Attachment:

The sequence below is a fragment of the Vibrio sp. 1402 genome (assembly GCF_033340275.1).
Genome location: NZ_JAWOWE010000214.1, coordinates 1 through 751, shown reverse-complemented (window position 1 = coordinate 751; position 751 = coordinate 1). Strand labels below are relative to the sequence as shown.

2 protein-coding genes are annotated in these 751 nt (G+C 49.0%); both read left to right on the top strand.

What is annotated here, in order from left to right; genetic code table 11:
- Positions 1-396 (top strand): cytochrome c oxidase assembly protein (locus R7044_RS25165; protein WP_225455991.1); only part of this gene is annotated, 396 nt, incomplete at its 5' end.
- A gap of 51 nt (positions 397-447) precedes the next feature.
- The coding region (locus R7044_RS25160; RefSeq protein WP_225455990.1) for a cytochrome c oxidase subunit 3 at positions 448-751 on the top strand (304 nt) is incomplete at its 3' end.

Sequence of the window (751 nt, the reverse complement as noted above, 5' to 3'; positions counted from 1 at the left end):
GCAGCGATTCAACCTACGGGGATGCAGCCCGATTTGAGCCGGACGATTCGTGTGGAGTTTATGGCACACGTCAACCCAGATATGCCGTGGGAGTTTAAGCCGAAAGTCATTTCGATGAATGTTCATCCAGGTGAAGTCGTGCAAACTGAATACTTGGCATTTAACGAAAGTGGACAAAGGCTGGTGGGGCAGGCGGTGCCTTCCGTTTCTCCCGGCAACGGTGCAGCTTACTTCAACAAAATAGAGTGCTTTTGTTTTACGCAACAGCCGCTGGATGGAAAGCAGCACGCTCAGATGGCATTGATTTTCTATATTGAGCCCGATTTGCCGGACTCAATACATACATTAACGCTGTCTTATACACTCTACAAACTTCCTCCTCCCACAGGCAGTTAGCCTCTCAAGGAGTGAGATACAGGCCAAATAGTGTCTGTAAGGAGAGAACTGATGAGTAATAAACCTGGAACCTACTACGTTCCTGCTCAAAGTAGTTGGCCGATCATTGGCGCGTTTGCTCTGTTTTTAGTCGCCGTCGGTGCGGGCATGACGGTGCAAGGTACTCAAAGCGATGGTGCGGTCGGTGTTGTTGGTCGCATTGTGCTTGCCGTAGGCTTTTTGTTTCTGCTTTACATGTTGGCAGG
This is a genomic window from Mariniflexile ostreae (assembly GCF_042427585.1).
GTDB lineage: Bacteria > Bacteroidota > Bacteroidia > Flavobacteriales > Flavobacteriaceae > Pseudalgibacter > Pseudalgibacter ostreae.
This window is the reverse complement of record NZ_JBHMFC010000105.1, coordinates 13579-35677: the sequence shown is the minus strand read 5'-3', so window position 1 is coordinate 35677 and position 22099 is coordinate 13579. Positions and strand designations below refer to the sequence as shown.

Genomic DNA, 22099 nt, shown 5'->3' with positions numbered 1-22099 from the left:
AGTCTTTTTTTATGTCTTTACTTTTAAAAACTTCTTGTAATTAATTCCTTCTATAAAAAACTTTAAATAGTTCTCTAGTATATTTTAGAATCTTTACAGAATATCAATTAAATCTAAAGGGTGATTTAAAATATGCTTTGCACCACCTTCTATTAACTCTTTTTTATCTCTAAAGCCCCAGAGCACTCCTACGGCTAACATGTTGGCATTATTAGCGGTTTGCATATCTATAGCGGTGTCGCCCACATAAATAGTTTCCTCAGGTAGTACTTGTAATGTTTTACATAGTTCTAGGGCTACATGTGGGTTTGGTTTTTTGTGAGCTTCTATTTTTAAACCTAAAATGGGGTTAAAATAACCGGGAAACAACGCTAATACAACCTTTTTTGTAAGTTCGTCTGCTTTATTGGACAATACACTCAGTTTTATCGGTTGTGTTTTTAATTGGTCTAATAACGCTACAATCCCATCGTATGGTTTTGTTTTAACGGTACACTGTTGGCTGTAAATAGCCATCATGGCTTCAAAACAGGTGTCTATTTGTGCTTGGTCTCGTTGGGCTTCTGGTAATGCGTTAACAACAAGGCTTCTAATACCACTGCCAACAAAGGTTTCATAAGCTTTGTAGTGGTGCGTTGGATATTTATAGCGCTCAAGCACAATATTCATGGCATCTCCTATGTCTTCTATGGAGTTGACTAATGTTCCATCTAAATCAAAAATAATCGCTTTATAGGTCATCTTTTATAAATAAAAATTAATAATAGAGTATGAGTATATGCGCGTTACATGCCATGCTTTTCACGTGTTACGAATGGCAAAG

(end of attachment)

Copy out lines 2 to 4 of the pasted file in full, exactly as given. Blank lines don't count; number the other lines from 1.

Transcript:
Genome location: NZ_JAWOWE010000214.1, coordinates 1 through 751, shown reverse-complemented (window position 1 = coordinate 751; position 751 = coordinate 1). Strand labels below are relative to the sequence as shown.

2 protein-coding genes are annotated in these 751 nt (G+C 49.0%); both read left to right on the top strand.

What is annotated here, in order from left to right; genetic code table 11: